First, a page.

Taking a Survival Job Whilst Seeking Employment in Your Chosen Industry

Many graduates, young professionals and people who have recently been made redundant or ‘laid off’ are required to accept a ‘survival job’ whilst looking for employment in their chosen industry.

Typically, a survival job is classified as being a low-paid and often customer facing role, that someone seeking employment would take on a temporary basis whilst looking for other work more suited to their skills and experience. A survival job enables bills such as rent, utilities and food to be covered. Jobs that could possibly be described in some circumstances as being survival roles, might be waitressing, bar work, supermarket work or a basic admin role in an office.

It can be disheartening to have to admit to yourself and your family that you’ll need to accept a survival job position. If you’re a recent graduate, then you might find such a job to be somewhat beneath you, particularly if you have huge student loan debts and your family has spent a great amount of money on your education. You simply never imagined when you completed your BSc degree, that a matter of months later, you would be stacking supermarket shelves for a living. However, there are some real positives to take from working in a survival position, so make sure that you bear these in mind.

If you’re relocating to a capital city such as London, in search of work, then the best place to be living in whilst you’re looking for work, is London. Therefore, even if you’re working in a job paying minimum wage, but get to interview for graduate positions in top firms whilst doing so, then this places you at much more of an advantage to candidates who are applying for roles from hundreds of miles away in their home towns. Recruiters like job-seekers who are local as they are able to interview and fill positions with speed and minimum hassle.

From a motivation perspective, as much as many of us in employment dream of sitting at home watching TV all day, many people who are out of work for long periods of time can actually feel quite depressed. So if taking a survival job means that you get out of the house each day and into a workplace where you’ll be able to keep busy and socially active, then this is an important positive to take from the experience.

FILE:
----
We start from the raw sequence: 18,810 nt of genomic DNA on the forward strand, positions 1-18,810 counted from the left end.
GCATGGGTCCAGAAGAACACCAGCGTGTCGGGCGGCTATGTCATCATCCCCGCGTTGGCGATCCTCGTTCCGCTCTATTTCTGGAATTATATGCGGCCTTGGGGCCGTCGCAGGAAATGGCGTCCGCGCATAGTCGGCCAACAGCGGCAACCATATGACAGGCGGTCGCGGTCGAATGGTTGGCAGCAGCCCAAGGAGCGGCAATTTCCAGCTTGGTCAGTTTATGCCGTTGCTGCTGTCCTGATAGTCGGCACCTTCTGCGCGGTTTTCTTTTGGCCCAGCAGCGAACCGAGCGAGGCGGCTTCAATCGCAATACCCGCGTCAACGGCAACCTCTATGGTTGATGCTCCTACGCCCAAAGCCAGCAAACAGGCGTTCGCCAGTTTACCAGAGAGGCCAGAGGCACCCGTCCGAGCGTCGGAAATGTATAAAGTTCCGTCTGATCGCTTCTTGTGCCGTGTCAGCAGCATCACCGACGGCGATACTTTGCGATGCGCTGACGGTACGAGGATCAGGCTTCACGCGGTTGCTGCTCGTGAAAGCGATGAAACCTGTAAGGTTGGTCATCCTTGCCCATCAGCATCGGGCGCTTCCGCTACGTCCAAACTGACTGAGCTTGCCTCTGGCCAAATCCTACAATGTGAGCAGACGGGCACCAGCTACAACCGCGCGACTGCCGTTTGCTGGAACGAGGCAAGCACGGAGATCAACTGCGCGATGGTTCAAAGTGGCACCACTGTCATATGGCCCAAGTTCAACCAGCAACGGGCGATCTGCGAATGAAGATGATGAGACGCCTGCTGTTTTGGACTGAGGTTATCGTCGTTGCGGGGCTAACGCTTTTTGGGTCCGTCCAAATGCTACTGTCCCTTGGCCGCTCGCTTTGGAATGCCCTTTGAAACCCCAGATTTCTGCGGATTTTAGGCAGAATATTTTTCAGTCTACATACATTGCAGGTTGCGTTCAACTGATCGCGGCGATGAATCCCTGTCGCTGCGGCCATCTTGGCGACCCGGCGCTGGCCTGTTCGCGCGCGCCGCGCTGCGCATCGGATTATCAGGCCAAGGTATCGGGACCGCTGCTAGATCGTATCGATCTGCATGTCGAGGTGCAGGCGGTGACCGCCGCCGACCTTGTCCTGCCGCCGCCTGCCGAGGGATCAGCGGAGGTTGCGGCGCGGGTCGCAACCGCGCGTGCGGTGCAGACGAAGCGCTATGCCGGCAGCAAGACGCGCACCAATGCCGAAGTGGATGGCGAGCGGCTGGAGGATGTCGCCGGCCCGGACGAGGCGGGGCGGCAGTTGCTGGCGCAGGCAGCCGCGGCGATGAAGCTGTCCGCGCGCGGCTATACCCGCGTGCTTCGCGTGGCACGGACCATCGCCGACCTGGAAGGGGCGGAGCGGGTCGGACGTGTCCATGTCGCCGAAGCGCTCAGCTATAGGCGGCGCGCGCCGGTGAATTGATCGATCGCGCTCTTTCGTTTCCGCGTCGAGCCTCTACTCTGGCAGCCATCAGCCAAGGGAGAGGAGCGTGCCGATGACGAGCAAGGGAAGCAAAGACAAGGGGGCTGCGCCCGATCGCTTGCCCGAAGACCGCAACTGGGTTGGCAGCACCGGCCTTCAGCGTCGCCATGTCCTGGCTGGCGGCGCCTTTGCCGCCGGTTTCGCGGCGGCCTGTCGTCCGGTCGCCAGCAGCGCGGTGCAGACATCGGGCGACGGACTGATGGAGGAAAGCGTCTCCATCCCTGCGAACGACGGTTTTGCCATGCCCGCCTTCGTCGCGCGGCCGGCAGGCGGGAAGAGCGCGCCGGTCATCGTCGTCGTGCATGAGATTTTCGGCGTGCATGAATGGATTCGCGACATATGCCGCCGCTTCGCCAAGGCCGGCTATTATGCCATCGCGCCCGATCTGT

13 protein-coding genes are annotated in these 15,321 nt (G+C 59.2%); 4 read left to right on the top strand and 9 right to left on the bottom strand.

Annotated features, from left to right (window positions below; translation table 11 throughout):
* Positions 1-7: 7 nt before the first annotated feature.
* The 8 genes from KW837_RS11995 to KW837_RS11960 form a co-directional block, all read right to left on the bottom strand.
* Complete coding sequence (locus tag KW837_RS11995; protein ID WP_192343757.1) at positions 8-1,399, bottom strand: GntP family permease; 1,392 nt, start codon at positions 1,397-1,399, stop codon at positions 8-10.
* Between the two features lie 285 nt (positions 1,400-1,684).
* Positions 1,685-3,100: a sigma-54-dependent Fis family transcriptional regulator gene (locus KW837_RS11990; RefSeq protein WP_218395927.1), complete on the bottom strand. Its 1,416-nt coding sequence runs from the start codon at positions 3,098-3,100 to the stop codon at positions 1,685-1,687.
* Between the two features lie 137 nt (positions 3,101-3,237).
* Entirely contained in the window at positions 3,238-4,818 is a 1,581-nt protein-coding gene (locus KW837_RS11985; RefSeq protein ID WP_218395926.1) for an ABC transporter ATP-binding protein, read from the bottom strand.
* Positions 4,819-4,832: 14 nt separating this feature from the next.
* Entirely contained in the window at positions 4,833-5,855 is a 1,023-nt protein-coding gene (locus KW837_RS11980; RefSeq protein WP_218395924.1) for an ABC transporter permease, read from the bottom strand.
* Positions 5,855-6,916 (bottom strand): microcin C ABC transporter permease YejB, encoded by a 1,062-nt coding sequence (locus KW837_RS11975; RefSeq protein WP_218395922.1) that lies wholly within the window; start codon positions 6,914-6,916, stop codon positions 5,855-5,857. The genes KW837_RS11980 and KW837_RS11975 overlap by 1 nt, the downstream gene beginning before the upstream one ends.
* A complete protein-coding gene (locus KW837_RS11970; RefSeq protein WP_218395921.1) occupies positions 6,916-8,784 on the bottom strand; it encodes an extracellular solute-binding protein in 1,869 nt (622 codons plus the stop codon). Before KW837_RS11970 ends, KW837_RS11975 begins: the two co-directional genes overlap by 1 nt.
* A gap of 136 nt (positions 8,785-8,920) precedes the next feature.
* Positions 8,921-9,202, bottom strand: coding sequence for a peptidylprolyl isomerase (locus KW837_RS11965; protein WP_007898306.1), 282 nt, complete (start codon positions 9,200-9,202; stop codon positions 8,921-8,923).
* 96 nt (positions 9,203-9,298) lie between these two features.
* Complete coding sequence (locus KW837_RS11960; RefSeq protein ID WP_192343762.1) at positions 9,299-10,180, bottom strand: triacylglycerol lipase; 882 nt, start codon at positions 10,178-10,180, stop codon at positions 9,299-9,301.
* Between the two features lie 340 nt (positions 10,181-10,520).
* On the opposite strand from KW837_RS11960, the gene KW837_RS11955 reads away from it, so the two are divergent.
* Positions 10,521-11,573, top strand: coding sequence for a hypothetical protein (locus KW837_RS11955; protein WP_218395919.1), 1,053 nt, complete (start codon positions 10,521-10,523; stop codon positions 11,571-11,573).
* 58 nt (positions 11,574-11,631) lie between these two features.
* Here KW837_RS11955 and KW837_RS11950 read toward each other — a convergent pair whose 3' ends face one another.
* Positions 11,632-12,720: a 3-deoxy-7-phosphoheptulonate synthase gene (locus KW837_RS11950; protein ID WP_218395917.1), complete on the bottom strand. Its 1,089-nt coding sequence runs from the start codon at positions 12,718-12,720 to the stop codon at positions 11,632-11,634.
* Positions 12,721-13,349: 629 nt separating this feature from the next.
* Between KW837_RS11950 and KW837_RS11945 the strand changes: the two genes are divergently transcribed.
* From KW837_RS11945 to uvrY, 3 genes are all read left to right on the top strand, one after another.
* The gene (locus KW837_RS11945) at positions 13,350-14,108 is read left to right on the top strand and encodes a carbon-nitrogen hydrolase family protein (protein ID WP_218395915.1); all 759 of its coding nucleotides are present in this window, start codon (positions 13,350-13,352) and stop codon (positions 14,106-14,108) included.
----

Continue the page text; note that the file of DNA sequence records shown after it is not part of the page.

You may find the thought of this to be ridiculous, but it’s quite possible that you’ll actually learn some important skills in your survival role that you could put to use in a future job that you’re more suited to. For instance you could improve or develop your customer-service skills, cash register or switchboard operating, touch-typing, a professional phone manner and also be exposed to new software packages that you may not have used before.

When you accept a survival role, it’s important to know exactly what hours you’ll be working, so that you’re able to have time to look for other work in an industry that you’re passionate about entering. If you end up working extremely long hours, then you may not have time to attend interviews or visit recruitment consultants. Make sure you know the shift patterns that you’ll be expected to work before you accept a position. Also, be sure to check out how much the competition is paying, so that you’re aware of the going rate.

Finally, always remember that taking a survival job is merely a temporary measure. So long as you’re comfortable that you’re not doing anything against the law or against your own morals, then you should treat it as a stepping stone to your future career.